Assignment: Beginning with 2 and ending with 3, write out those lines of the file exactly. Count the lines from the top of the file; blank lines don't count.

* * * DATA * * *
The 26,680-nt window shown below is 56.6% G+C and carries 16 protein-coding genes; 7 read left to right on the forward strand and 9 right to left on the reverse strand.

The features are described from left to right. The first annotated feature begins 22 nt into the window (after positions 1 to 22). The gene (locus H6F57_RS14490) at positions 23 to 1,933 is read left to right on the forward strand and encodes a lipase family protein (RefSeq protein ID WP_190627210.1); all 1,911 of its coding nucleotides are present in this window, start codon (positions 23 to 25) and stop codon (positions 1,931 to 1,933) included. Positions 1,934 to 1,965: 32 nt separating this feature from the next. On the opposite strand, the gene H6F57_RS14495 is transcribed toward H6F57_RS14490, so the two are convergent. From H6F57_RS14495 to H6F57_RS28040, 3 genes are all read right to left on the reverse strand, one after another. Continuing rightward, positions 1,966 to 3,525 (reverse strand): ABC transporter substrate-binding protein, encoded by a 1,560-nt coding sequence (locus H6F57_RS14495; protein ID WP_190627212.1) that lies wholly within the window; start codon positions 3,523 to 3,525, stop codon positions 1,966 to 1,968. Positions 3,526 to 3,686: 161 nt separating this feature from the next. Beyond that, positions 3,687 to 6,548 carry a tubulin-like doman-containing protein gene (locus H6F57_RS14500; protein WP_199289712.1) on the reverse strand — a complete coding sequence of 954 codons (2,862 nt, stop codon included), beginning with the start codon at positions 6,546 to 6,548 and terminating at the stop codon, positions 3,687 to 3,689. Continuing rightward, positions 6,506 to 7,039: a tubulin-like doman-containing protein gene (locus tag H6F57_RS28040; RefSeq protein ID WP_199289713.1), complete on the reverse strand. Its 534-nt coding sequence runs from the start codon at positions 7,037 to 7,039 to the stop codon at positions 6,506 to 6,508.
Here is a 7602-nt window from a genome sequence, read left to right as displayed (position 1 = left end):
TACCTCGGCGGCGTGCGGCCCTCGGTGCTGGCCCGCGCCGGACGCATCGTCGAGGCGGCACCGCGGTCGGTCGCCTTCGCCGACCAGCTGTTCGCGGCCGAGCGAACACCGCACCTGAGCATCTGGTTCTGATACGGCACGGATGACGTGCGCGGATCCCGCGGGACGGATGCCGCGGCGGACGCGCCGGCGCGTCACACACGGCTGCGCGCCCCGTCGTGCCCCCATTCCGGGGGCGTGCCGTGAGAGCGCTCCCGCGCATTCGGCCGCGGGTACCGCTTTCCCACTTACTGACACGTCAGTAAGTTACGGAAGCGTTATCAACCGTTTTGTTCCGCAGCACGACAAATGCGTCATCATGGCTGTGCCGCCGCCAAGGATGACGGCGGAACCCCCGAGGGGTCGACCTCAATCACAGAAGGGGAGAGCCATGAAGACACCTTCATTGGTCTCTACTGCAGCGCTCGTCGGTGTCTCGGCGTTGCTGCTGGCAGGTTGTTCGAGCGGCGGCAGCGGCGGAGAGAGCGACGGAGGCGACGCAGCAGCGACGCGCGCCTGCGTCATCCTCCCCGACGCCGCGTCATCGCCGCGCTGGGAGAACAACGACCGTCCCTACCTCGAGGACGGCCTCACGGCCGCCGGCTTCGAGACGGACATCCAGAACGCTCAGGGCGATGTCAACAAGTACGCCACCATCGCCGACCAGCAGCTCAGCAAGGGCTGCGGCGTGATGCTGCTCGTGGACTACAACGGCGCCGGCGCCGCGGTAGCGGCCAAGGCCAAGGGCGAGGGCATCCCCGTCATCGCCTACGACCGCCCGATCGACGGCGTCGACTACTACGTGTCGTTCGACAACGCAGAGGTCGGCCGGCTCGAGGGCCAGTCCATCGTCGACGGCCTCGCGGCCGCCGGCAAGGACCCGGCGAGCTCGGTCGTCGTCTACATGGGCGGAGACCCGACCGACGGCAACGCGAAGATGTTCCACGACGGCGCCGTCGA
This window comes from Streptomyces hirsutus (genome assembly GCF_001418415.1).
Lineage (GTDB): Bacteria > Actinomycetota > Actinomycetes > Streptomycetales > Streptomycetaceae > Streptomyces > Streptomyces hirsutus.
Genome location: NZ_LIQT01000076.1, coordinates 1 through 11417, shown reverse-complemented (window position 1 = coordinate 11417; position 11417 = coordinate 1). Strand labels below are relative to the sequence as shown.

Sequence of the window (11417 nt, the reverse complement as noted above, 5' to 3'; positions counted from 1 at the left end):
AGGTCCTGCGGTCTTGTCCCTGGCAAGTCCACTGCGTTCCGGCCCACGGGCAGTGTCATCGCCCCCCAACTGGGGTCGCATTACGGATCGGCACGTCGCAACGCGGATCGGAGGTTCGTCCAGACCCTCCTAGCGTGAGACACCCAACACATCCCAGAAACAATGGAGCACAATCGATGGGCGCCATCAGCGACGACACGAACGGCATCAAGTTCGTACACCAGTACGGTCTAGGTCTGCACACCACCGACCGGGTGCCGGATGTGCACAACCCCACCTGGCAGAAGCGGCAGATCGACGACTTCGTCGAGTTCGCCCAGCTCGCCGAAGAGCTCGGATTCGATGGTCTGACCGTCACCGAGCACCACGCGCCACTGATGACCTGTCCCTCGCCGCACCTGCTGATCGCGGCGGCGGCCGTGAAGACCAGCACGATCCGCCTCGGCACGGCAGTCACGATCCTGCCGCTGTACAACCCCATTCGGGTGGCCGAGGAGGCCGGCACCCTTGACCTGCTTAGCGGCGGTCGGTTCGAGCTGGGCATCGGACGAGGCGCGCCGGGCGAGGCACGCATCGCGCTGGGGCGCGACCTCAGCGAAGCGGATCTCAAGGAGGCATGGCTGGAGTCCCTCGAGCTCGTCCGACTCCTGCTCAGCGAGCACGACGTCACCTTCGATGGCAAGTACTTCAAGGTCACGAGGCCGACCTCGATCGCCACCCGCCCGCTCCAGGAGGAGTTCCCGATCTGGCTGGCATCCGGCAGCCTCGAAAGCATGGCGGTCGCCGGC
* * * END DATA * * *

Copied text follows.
The features are described from left to right. The first annotated feature begins 22 nt into the window (after positions 1 to 22). The gene (locus H6F57_RS14490) at positions 23 to 1,933 is read left to right on the forward strand and encodes a lipase family protein (RefSeq protein ID WP_190627210.1); all 1,911 of its coding nucleotides are present in this window, start codon (positions 23 to 25) and stop codon (positions 1,931 to 1,933) included. Positions 1,934 to 1,965: 32 nt separating this feature from the next. On the opposite strand, the gene H6F57_RS14495 is transcribed toward H6F57_RS14490, so the two are convergent. From H6F57_RS14495 to H6F57_RS28040, 3 genes are all read right to left on the reverse strand, one after another. Continuing rightward, positions 1,966 to 3,525 (reverse strand): ABC transporter substrate-binding protein, encoded by a 1,560-nt coding sequence (locus H6F57_RS14495; protein ID WP_190627212.1) that lies wholly within the window; start codon positions 3,523 to 3,525, stop codon positions 1,966 to 1,968. Positions 3,526 to 3,686: 161 nt separating this feature from the next. Beyond that, positions 3,687 to 6,548 carry a tubulin-like doman-containing protein gene (locus H6F57_RS14500; protein WP_199289712.1) on the reverse strand — a complete coding sequence of 954 codons (2,862 nt, stop codon included), beginning with the start codon at positions 6,546 to 6,548 and terminating at the stop codon, positions 3,687 to 3,689. Continuing rightward, positions 6,506 to 7,039: a tubulin-like doman-containing protein gene (locus tag H6F57_RS28040; RefSeq protein ID WP_199289713.1), complete on the reverse strand. Its 534-nt coding sequence runs from the start codon at positions 7,037 to 7,039 to the stop codon at positions 6,506 to 6,508.
Here is a 7602-nt window from a genome sequence, read left to right as displayed (position 1 = left end):